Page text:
I suppose one day I could submit stories for publication, but I know nothing about the market…and I have enough to do with submitting poetry. In the meantime, I’m happy to post fiction here.
Since my time to writing is limited (usually forty-five minutes a day), I’m trying to write a complete draft rather than writing for a bit and leaving characters in permanent limbo. This one came rather easily after the first line.
A Couple of Swells
“What the fuck was that?” Judy Garland’s ghost asked, looking up at the ceiling. “What do you have up there, a team of wild horses?”
That time, she appeared as young Judy Garland, right at the start of her career. Sometimes, when she was feeling cranky, she showed up as she was in the 1960s. Still larger than life, still able to command an audience like none other…but tired. Wearing thin at the edges.
I sighed. It was just more ghosts, but I didn’t want to get into with Judy. She was something of a drama queen, which probably doesn’t surprise you. I was just glad that Mickey Rooney’s shade hadn’t shown up because God knows it would have been a bitch-fest broken up by sporadic dance numbers. The whole thing was just plain uncomfortable.
“I asked you a question, Darren,” Judy said in her most imperious tone. She stamped her foot on the ground, which didn’t make a sound. Unlike my guests upstairs, the only noise Judy made was from her voice. The woman could still belt it out, but it was clear to me that night she had no interest in singing. At least, not at that moment.
I could have lied, which I did sometimes, but she often found out the truth, and then she was pissed.”It’s a dinner party.”
“Oh, delightful,” Judy purred. “Shall I go up and entertain?”
“No, I don’t think that’s wise. Just stay down here with me.”
Judy pouted, and it was hard to take her seriously. “And why must you be the only one to enjoy my presence tonight?” she asked.
“Because I know those ghosts up there, and they probably don’t want anything to do with you. They’re more into punk.”
“Oh, they’re ghosts,” she said, drawing out the word as she lowered her head as if ready to weep. “And here I thought you’d actually gotten some friends.”
Judy didn’t like competition, but at least the ghosts stayed upstairs that night. She’d gotten into terrible fights with other ghosts who’d showed up on what she referred to as “her nights.” When that happened, she demanded everyone pay attention to her or get the hell out. She’d look at me, demanding my help, as if I could disperse the other ghosts. I could not more do that than I could summon them. They came and went as they wished.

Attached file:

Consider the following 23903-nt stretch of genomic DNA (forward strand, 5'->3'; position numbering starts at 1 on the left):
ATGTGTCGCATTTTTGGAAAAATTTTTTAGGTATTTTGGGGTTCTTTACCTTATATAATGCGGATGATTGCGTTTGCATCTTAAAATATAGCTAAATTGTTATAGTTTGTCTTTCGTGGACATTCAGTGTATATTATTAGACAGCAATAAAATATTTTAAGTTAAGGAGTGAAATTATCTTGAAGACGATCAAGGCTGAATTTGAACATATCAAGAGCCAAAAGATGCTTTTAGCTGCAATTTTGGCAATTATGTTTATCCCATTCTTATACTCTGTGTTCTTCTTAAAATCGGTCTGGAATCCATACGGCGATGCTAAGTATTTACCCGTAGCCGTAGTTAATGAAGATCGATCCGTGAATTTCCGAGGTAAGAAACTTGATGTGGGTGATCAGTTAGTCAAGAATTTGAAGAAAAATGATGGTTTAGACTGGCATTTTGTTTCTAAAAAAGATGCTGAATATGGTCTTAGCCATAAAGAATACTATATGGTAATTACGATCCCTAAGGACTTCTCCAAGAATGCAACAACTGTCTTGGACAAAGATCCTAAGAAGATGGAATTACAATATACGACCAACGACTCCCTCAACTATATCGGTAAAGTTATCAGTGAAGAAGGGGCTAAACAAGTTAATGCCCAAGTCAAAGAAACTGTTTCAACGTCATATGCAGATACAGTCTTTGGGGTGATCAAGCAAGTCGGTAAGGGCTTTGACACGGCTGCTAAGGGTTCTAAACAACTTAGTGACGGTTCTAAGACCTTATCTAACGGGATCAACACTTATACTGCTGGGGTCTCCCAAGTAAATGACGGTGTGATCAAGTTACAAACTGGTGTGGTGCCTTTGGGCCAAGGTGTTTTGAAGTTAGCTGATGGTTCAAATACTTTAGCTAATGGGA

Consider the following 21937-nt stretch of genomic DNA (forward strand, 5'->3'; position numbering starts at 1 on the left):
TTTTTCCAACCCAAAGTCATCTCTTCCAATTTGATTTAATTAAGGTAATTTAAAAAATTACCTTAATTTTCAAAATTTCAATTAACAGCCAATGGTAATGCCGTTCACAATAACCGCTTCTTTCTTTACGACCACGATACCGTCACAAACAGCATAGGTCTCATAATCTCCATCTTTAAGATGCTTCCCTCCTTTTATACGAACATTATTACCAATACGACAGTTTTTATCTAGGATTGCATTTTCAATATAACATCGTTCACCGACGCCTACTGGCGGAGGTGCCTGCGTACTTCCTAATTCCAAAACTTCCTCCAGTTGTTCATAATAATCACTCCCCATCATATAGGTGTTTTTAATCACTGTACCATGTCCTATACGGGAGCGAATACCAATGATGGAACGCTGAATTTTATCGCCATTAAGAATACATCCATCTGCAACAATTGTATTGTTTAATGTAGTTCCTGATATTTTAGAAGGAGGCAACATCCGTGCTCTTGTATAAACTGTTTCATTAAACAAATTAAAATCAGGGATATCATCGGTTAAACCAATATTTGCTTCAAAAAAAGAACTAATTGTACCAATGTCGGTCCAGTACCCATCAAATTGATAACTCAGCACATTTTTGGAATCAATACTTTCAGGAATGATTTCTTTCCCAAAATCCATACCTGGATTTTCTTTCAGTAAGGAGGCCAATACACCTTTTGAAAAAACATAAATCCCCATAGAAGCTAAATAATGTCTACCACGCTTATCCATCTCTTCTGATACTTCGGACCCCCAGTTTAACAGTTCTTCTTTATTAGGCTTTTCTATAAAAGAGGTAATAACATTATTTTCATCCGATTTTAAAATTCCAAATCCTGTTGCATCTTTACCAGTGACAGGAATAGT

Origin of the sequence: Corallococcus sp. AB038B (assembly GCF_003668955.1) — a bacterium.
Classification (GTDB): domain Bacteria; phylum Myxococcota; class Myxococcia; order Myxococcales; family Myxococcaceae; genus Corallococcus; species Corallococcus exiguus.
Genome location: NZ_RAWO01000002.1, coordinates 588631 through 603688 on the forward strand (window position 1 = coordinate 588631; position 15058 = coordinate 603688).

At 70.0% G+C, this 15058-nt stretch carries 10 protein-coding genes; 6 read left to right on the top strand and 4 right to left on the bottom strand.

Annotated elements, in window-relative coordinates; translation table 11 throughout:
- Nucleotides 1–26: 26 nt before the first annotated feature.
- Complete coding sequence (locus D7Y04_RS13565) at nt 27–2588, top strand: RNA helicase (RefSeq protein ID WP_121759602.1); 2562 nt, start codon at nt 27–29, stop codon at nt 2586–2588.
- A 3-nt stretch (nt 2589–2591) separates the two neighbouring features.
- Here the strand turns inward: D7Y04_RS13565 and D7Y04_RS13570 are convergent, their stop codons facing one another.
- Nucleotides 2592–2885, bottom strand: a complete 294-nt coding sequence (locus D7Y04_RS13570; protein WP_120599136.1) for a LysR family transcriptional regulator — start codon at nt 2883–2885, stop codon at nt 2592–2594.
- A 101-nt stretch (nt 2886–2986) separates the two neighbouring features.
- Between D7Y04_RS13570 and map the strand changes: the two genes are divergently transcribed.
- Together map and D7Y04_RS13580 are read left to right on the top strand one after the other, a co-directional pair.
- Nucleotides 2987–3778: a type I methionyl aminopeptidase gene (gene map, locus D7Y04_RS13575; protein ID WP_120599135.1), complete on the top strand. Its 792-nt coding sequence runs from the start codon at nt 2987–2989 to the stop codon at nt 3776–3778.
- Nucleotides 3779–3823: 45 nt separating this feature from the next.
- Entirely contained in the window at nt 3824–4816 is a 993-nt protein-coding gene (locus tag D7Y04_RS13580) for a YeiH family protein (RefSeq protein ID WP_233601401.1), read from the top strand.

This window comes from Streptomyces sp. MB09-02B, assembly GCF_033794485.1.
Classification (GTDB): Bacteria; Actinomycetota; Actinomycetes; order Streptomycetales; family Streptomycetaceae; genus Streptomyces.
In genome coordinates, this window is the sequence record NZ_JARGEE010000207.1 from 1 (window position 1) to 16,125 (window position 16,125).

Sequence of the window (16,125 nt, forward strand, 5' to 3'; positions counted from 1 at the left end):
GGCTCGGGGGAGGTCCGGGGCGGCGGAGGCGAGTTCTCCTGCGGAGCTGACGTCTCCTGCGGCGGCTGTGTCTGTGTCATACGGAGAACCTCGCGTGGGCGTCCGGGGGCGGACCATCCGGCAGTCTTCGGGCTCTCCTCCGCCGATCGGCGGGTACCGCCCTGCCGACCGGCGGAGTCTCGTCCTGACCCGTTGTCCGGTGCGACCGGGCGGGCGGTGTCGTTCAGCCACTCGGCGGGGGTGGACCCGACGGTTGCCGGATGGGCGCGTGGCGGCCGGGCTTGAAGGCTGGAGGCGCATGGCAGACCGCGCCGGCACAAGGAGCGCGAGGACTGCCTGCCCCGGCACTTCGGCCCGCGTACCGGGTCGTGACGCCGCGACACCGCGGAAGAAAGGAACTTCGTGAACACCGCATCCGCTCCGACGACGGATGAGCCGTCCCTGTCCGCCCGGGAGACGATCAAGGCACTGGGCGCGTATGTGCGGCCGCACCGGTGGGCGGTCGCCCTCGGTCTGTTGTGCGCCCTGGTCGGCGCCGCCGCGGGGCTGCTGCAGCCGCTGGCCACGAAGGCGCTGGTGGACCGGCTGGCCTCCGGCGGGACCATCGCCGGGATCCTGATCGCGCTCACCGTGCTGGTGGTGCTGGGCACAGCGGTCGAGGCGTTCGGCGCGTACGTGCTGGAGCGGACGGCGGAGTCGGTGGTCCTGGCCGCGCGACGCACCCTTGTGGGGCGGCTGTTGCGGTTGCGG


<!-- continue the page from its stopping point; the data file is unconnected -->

Judy, on the other hand, could clear a room. There were notable exceptions, of course, including those she didn’t want to leave. Frank Sinatra was always welcome to stay, as was Sammy Davis, Jr. Of Dean Martin, she said, “That man is deplorable, and I’d rather drink a gallon of kerosene and swallow a match than spend a mere moment of my afterlife with him.”
Judy perched herself on my sofa, crossed her legs, and scrutinized me. “Darren, you look horrible,” she pronounced. “Are you getting enough sleep? Eating well?”
“I’m fine, just a little worn-out from the day,” I said, keeping the real reasons to myself. So far, and to my great surprise, I’d been able to keep from Judy the girlfriend I’d had for the last few months, but that secrect wouldn’t be a problem anymore.
“No, there’s more to it than that,” she said. “But if you’re not going to be honest, what can I do?” She snapped her fingers. “I’ll sing to you! That’ll at least make you feel better!”
“Oh, no, Miss Garland,” I tried protesting, “that’s not really necessary to–”
It was too late, as always. Judy blasted into “Zing! Went the Strings of my Heart,” and zing, came the headache. I don’t mean to sound cruel; she still has an incredible voice, but you haven’t been two feet away from her when she’s singing. Her voice is like a physical object in the room, forcing itself on it whether or not you want it. I pulled a happy-ish face. When she finished the song, she slugged me on the shoulder and said, “Still glum, chum?”
“No, I feel better,” I said, convincingly, I hoped. “I always do after you sing.”
We heard another crash upstairs, followed by raucous, drunken laughter. Judy scowled at the ceiling, saying, “Listen, if you want me to man-handle those bastards up there, just give me the word.”
“It’s okay, really. They’ll settle down and be out of here before you know it. How about another song?”
Judy’s face lit up. “Now we’re talking, buster. Which one? I got a million and two, you know.”
See, that’s my real job. I’m here to make sure they’re okay, and even though I had a splitting headache that night and bummed out about Tiffany, I knew Judy showed up because she needed an audience, just as the ghosts upstairs needed to have a crazy dinner party. I offered sanctuary of a sort, and I took my role seriously. Too seriously, probably, because I’m sure that’s why Tiffany ditched me. I never let her come over to my place, and I cancel dates left and right when ghosts showed up, needing something.
“You certainly do, Miss Garland,” I said. “How about ‘By Myself’?”
Judy wrinkled up her nose. “That’s a little blue, don’t you think?”
“Well, maybe, but you sing it so well.”
That was all it took. “Anything for you, darling,” she cooed and began singing softly.
I closed my eyes and leaned back, reminding myself that no one else on Earth was as lucky as me at that moment, having a personal concert given by Miss Judy Garland herself, dead nearly 50 years…but with me at that moment. A little transparent, a little monochrome, but beautiful as could be.